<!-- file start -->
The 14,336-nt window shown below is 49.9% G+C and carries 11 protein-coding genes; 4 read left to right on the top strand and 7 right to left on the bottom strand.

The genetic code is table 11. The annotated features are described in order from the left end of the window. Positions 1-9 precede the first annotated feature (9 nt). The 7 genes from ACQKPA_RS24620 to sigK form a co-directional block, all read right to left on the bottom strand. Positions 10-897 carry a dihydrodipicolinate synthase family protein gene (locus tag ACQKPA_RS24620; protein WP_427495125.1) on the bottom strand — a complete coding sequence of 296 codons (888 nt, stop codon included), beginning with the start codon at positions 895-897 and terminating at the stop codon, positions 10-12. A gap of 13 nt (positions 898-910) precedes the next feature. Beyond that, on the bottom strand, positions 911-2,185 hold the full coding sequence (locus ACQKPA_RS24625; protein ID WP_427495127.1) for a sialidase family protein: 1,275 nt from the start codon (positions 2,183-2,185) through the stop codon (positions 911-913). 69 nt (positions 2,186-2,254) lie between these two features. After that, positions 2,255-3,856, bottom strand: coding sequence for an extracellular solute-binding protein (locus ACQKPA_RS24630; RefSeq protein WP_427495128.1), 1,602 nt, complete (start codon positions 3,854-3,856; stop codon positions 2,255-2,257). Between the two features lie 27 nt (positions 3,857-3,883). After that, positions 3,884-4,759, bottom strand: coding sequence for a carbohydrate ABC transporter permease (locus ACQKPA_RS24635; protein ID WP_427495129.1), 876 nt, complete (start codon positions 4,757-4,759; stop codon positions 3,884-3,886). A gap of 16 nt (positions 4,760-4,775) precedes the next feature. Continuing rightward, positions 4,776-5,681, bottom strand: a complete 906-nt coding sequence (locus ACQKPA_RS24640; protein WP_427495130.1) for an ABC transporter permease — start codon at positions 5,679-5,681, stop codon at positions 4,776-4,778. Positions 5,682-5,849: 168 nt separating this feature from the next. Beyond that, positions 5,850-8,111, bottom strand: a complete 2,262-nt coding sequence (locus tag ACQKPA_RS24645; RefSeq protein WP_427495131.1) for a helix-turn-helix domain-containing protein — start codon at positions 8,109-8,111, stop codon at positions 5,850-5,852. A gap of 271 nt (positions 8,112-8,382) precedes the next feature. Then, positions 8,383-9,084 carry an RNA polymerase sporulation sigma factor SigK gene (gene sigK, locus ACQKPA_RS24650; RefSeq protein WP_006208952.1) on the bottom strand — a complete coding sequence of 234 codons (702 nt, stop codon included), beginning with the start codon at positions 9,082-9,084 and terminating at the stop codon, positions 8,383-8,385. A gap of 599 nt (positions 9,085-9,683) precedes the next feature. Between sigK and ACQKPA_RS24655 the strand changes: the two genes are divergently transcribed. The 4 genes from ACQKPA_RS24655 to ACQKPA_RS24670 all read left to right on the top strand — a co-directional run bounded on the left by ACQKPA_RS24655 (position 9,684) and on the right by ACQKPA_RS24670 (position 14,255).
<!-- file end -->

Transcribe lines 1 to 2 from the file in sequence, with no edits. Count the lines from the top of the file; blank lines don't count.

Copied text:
The 14,336-nt window shown below is 49.9% G+C and carries 11 protein-coding genes; 4 read left to right on the top strand and 7 right to left on the bottom strand.

The genetic code is table 11. The annotated features are described in order from the left end of the window. Positions 1-9 precede the first annotated feature (9 nt). The 7 genes from ACQKPA_RS24620 to sigK form a co-directional block, all read right to left on the bottom strand. Positions 10-897 carry a dihydrodipicolinate synthase family protein gene (locus tag ACQKPA_RS24620; protein WP_427495125.1) on the bottom strand — a complete coding sequence of 296 codons (888 nt, stop codon included), beginning with the start codon at positions 895-897 and terminating at the stop codon, positions 10-12. A gap of 13 nt (positions 898-910) precedes the next feature. Beyond that, on the bottom strand, positions 911-2,185 hold the full coding sequence (locus ACQKPA_RS24625; protein ID WP_427495127.1) for a sialidase family protein: 1,275 nt from the start codon (positions 2,183-2,185) through the stop codon (positions 911-913). 69 nt (positions 2,186-2,254) lie between these two features. After that, positions 2,255-3,856, bottom strand: coding sequence for an extracellular solute-binding protein (locus ACQKPA_RS24630; RefSeq protein WP_427495128.1), 1,602 nt, complete (start codon positions 3,854-3,856; stop codon positions 2,255-2,257). Between the two features lie 27 nt (positions 3,857-3,883). After that, positions 3,884-4,759, bottom strand: coding sequence for a carbohydrate ABC transporter permease (locus ACQKPA_RS24635; protein ID WP_427495129.1), 876 nt, complete (start codon positions 4,757-4,759; stop codon positions 3,884-3,886). A gap of 16 nt (positions 4,760-4,775) precedes the next feature. Continuing rightward, positions 4,776-5,681, bottom strand: a complete 906-nt coding sequence (locus ACQKPA_RS24640; protein WP_427495130.1) for an ABC transporter permease — start codon at positions 5,679-5,681, stop codon at positions 4,776-4,778. Positions 5,682-5,849: 168 nt separating this feature from the next. Beyond that, positions 5,850-8,111, bottom strand: a complete 2,262-nt coding sequence (locus tag ACQKPA_RS24645; RefSeq protein WP_427495131.1) for a helix-turn-helix domain-containing protein — start codon at positions 8,109-8,111, stop codon at positions 5,850-5,852. A gap of 271 nt (positions 8,112-8,382) precedes the next feature. Then, positions 8,383-9,084 carry an RNA polymerase sporulation sigma factor SigK gene (gene sigK, locus ACQKPA_RS24650; RefSeq protein WP_006208952.1) on the bottom strand — a complete coding sequence of 234 codons (702 nt, stop codon included), beginning with the start codon at positions 9,082-9,084 and terminating at the stop codon, positions 8,383-8,385. A gap of 599 nt (positions 9,085-9,683) precedes the next feature. Between sigK and ACQKPA_RS24655 the strand changes: the two genes are divergently transcribed. The 4 genes from ACQKPA_RS24655 to ACQKPA_RS24670 all read left to right on the top strand — a co-directional run bounded on the left by ACQKPA_RS24655 (position 9,684) and on the right by ACQKPA_RS24670 (position 14,255).